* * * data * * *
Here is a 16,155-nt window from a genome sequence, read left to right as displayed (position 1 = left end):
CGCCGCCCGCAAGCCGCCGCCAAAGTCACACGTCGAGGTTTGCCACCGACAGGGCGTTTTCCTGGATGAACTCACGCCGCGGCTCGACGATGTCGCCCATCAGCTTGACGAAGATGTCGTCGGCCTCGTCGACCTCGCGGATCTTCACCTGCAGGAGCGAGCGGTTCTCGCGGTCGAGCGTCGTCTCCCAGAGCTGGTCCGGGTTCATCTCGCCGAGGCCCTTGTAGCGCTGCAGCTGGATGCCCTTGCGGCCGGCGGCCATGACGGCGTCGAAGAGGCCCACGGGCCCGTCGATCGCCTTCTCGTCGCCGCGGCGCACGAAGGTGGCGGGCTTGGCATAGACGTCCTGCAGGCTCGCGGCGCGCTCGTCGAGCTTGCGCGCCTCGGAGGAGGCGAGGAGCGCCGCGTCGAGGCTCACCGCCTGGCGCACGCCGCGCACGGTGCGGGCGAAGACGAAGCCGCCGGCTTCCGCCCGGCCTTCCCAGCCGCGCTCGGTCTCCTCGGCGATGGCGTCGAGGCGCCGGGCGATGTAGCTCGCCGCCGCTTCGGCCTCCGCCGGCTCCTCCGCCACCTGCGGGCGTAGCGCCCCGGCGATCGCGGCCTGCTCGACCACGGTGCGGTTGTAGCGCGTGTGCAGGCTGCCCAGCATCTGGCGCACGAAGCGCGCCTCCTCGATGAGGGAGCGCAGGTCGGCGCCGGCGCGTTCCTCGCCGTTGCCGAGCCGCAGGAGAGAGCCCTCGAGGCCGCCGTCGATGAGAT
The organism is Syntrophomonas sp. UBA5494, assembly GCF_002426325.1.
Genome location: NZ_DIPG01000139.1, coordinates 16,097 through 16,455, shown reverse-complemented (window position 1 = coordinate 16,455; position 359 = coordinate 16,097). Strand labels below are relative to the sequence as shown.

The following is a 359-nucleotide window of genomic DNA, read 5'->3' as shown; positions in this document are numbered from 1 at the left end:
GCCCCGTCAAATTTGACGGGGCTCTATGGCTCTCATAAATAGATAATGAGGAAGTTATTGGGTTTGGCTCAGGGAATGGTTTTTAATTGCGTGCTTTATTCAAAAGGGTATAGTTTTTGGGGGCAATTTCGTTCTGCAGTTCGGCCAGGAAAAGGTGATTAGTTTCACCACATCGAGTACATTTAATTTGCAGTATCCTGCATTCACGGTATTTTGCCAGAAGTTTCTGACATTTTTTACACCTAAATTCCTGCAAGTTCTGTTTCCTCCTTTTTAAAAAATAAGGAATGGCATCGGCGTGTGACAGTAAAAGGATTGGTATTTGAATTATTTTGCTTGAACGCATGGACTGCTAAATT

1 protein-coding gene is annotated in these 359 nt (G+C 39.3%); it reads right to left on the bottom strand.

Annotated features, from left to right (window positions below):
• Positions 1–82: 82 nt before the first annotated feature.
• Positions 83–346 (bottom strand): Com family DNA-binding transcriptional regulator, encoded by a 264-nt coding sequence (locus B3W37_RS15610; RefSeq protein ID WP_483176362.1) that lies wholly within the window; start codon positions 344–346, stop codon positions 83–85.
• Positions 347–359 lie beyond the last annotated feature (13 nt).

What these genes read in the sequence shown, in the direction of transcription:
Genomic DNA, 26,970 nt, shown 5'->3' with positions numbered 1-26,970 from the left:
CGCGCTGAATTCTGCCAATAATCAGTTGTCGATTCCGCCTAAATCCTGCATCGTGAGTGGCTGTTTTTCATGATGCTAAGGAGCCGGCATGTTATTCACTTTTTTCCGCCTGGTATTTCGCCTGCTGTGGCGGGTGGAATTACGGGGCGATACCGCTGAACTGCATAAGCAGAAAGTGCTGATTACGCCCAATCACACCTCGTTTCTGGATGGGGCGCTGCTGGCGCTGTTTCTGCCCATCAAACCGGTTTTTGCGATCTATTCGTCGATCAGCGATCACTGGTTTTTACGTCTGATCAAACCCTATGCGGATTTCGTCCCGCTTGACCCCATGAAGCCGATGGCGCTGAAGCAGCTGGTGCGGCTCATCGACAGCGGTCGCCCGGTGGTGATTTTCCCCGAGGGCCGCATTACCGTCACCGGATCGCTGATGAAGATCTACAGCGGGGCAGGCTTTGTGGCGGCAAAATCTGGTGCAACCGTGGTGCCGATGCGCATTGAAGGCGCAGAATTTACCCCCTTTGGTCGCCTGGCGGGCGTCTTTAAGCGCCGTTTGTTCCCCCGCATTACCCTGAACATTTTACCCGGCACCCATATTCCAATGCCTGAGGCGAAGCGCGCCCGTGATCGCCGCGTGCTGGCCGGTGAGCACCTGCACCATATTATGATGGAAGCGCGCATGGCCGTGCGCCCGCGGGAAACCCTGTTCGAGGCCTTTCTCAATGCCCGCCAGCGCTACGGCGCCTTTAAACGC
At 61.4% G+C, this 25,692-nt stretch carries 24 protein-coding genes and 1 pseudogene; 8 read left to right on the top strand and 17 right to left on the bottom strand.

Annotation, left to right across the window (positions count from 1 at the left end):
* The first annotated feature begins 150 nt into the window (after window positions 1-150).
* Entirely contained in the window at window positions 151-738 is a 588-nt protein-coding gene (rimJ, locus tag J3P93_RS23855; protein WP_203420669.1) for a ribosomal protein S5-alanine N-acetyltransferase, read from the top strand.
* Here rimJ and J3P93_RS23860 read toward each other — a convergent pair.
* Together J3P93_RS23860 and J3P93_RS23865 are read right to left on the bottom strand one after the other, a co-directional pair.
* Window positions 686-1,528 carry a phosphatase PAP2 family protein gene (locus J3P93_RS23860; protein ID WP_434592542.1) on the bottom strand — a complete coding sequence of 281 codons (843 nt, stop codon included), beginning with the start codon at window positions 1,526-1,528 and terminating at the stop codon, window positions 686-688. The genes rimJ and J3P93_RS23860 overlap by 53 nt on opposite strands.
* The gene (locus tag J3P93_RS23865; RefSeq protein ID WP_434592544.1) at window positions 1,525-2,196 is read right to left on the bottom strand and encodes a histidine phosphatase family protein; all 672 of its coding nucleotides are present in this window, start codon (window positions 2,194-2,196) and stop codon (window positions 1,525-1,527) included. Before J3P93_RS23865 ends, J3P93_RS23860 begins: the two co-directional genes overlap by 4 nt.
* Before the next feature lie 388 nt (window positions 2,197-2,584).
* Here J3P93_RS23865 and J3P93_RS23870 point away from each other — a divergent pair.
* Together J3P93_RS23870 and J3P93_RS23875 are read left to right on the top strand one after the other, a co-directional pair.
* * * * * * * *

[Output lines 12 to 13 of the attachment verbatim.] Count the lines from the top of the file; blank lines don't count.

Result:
What these genes read in the sequence shown, in the direction of transcription:
Genomic DNA, 26,970 nt, shown 5'->3' with positions numbered 1-26,970 from the left: